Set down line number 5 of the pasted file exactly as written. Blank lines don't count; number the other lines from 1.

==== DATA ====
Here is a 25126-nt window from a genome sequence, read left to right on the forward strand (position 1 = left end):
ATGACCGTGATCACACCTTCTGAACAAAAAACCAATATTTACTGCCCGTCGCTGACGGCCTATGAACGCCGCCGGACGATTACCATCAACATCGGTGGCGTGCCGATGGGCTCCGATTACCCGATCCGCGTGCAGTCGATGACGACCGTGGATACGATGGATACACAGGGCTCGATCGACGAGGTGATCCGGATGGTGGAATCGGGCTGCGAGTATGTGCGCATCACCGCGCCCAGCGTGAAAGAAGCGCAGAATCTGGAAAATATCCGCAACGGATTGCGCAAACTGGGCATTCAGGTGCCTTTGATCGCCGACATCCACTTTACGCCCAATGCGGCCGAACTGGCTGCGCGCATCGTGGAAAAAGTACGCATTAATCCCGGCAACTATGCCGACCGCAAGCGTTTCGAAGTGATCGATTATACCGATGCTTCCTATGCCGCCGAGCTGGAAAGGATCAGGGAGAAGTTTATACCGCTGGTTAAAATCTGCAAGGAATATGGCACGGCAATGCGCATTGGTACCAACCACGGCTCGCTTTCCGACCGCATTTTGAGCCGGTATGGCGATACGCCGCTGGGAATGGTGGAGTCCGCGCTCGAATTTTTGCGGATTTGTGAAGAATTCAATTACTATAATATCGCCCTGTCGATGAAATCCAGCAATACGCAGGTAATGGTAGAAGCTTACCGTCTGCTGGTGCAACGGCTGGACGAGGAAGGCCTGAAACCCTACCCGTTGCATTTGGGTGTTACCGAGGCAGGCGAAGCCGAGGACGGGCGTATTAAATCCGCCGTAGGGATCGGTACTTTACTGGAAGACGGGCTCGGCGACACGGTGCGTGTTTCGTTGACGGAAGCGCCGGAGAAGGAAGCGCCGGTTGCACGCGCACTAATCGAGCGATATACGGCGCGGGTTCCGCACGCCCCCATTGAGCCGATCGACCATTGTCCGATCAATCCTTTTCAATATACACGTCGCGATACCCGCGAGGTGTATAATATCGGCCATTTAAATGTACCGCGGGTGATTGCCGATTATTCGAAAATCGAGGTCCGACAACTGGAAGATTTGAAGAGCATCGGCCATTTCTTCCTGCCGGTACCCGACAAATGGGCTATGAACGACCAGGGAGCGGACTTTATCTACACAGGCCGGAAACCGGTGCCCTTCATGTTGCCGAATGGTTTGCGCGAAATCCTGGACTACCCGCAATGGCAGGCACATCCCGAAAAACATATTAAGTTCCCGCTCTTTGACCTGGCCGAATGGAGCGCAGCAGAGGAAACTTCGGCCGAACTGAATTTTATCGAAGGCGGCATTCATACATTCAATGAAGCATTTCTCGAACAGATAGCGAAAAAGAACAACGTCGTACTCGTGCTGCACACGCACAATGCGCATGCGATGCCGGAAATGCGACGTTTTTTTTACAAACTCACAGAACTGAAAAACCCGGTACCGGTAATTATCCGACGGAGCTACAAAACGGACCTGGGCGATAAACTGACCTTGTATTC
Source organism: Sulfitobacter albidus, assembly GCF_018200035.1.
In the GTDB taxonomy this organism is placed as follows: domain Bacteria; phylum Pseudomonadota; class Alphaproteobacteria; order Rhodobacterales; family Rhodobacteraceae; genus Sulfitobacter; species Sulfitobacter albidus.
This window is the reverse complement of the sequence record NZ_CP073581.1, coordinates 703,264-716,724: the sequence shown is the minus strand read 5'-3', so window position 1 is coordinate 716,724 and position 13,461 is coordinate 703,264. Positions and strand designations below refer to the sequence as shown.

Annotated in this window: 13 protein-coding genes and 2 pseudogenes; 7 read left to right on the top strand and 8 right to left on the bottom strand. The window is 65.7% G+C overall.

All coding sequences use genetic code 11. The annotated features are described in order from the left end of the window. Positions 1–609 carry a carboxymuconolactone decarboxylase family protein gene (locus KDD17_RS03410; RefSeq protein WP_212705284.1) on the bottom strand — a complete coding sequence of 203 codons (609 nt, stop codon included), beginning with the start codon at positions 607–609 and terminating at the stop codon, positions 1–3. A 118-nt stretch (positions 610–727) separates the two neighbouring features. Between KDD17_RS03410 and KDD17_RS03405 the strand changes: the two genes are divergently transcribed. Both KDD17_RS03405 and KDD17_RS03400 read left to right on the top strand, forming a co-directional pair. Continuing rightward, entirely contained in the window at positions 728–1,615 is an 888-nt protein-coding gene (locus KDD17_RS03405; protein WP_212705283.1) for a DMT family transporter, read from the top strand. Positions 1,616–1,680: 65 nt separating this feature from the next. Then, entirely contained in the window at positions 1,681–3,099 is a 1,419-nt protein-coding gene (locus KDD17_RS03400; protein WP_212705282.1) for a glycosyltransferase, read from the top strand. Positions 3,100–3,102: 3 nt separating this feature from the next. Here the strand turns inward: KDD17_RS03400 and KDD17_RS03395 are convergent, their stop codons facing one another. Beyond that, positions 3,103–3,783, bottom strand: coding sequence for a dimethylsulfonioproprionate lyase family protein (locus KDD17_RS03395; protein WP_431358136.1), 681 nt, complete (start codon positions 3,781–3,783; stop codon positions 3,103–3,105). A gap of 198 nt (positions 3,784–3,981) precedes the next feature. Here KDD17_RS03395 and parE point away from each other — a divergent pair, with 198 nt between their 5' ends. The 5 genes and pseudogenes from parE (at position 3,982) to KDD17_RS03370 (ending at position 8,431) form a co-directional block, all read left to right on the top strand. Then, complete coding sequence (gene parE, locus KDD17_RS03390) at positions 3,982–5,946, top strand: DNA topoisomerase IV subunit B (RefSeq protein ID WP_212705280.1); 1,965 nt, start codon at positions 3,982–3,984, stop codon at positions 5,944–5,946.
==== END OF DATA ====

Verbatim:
This window is the reverse complement of the sequence record NZ_CP073581.1, coordinates 703,264-716,724: the sequence shown is the minus strand read 5'-3', so window position 1 is coordinate 716,724 and position 13,461 is coordinate 703,264. Positions and strand designations below refer to the sequence as shown.